This may be a "DUH!" statement on par with "The Internet is really popular."
But in recent reflections, I have been slapped afresh by this realization:
Listening is a lost art.
Never mind that our media-saturated culture moves so swiftly that we may have lost the necessary attention span.
Never mind that much of our communication is now accomplished electronically.
I often hear folks refer to some sort of mythical halcyon days when everything was simpler, transactions were deeply personal, and the proverbial red tape of modern interactions was virtually nonexistent.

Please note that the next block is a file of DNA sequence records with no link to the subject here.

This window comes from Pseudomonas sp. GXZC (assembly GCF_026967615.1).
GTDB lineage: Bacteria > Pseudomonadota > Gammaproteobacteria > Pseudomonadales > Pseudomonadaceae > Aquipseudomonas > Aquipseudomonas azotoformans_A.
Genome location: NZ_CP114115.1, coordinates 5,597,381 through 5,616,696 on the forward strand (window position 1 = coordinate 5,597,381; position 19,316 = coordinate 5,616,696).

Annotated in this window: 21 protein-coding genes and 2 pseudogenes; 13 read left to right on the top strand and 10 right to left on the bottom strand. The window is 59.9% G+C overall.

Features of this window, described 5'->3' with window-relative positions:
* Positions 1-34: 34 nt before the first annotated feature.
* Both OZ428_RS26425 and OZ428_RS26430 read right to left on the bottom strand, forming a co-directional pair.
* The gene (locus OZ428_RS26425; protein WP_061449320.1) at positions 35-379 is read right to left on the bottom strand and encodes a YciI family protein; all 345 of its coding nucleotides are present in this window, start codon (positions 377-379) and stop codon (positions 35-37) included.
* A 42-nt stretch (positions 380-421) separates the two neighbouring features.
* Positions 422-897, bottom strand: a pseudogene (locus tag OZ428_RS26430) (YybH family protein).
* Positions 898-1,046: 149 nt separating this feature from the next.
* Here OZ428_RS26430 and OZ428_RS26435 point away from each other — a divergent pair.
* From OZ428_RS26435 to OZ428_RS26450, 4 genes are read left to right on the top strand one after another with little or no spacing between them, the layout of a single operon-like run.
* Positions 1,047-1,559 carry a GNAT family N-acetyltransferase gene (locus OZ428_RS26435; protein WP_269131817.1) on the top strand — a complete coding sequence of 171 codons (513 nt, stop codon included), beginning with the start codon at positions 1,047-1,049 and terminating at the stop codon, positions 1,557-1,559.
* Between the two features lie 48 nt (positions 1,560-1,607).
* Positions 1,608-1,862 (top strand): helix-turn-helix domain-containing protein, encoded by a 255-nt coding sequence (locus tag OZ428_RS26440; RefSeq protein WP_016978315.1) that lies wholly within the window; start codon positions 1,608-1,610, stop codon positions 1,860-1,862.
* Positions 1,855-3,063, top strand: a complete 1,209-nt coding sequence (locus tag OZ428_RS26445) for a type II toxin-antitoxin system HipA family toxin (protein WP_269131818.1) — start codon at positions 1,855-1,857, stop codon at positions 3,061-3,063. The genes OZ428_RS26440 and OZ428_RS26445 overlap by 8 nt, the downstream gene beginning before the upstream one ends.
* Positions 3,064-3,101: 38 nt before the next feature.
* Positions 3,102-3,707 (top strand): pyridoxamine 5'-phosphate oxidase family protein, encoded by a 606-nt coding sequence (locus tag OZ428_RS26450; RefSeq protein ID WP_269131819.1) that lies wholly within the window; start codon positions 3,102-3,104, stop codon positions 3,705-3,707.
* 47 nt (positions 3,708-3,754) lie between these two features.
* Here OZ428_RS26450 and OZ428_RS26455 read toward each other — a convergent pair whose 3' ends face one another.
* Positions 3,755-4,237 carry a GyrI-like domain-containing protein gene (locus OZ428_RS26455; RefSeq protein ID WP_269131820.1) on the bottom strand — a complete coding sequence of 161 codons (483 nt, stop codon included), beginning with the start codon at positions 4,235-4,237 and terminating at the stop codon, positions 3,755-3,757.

But I wonder if maybe listening has always been a difficult task - regardless of cultural conditions - simply because of our essence.
Perhaps it's always been a perpetually lost art.
In order to truly listen, we must surrender our selfishness.
We must relinquish our personal agendas, empty ourselves of self-absorption.
We must render our minds completely porous for another person's thoughts and feelings to enter without obstruction.
I have always enjoyed listening, and have been told that I am adept at it, but I'm certain that I struggle with it as much as everybody else does.
Very rarely have I been able to achieve that elusive peaceful mindset wherein my brain is entirely focused on the other person.
Like everybody else, I often abide the words of others only as long as I can stand to be silent, my own words crashing against the gates like racehorses.
Artful listening requires profound patience.
Patience may be the rarest of virtues.